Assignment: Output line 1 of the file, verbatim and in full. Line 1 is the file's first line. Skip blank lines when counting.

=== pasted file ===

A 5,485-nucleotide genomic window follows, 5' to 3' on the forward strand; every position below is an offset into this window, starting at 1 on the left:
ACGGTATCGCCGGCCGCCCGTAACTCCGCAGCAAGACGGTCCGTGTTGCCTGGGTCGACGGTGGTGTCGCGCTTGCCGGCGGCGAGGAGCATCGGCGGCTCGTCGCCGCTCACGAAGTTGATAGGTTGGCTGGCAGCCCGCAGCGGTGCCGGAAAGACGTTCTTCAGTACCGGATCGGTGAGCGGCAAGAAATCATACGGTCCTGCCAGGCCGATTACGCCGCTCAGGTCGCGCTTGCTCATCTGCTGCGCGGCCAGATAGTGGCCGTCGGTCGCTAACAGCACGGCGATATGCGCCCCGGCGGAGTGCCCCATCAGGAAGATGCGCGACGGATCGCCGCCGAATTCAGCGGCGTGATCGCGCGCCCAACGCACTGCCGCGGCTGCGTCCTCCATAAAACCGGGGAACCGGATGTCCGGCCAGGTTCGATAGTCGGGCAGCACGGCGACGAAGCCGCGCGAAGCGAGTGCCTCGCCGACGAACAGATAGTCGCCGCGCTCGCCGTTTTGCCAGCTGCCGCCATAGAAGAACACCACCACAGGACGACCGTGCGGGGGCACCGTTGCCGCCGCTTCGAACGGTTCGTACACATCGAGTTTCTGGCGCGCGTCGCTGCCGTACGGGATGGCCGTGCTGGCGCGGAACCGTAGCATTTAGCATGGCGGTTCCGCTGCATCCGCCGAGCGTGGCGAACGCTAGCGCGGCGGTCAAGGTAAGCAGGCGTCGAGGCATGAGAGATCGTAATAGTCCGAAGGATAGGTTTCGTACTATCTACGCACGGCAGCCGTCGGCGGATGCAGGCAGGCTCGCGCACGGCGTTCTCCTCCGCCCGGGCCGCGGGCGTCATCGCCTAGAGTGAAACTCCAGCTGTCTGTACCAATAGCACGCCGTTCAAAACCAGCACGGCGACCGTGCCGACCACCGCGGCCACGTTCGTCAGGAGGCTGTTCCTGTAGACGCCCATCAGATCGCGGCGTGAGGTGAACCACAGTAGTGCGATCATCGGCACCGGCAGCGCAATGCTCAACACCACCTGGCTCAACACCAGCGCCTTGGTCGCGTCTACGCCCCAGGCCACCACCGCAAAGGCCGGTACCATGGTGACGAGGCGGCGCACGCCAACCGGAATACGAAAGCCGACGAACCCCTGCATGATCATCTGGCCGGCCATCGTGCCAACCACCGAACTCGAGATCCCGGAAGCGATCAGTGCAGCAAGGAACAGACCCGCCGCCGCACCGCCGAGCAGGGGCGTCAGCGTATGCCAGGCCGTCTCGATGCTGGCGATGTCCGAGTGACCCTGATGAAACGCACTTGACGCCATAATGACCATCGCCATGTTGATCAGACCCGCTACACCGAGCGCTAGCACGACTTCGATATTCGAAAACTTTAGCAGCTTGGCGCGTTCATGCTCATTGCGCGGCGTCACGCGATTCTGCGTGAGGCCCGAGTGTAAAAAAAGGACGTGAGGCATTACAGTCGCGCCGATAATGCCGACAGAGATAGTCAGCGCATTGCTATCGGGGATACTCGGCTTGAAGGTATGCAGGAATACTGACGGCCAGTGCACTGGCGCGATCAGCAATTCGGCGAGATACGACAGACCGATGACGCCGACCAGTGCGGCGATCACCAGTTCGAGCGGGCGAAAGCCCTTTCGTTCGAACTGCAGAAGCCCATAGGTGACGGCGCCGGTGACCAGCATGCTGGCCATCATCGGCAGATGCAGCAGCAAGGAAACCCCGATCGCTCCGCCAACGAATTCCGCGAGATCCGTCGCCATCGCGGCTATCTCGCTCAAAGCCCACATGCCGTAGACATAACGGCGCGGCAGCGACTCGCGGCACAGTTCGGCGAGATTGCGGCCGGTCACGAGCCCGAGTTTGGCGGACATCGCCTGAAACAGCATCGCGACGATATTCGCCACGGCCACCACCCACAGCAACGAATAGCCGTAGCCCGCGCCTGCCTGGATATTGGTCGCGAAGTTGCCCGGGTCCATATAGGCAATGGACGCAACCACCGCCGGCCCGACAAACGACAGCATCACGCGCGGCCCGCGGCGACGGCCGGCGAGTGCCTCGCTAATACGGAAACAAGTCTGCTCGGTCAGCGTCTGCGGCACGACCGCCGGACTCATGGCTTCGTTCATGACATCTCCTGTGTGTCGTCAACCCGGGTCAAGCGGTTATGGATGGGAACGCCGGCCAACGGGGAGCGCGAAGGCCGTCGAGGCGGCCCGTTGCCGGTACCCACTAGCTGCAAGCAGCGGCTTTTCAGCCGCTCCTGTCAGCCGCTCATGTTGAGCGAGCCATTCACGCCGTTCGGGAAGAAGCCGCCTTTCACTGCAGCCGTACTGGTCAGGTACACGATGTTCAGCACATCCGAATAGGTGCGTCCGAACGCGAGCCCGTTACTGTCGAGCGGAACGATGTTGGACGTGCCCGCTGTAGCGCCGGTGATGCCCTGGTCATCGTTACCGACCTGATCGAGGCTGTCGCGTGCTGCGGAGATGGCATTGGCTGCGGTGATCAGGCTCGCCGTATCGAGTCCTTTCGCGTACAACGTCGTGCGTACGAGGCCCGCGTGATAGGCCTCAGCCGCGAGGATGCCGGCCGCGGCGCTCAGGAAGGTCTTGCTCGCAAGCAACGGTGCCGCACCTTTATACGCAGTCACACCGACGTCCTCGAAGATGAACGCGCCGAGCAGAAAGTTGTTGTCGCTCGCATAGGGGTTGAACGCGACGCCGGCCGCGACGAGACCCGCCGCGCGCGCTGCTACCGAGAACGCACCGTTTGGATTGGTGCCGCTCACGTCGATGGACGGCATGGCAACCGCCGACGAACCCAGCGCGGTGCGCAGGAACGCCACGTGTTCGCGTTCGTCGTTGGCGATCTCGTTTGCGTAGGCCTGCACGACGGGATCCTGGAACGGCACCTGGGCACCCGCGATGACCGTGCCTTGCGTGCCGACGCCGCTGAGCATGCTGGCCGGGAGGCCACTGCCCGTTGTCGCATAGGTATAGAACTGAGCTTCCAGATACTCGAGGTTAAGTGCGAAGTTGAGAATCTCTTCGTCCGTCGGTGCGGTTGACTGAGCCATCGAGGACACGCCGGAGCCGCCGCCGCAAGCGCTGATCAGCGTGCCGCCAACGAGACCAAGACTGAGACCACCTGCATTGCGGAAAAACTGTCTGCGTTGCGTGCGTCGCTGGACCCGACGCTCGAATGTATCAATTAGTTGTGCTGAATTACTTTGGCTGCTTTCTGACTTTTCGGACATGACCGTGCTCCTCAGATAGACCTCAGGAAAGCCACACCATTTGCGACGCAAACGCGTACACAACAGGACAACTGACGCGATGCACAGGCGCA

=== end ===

A 5,485-nucleotide genomic window follows, 5' to 3' on the forward strand; every position below is an offset into this window, starting at 1 on the left: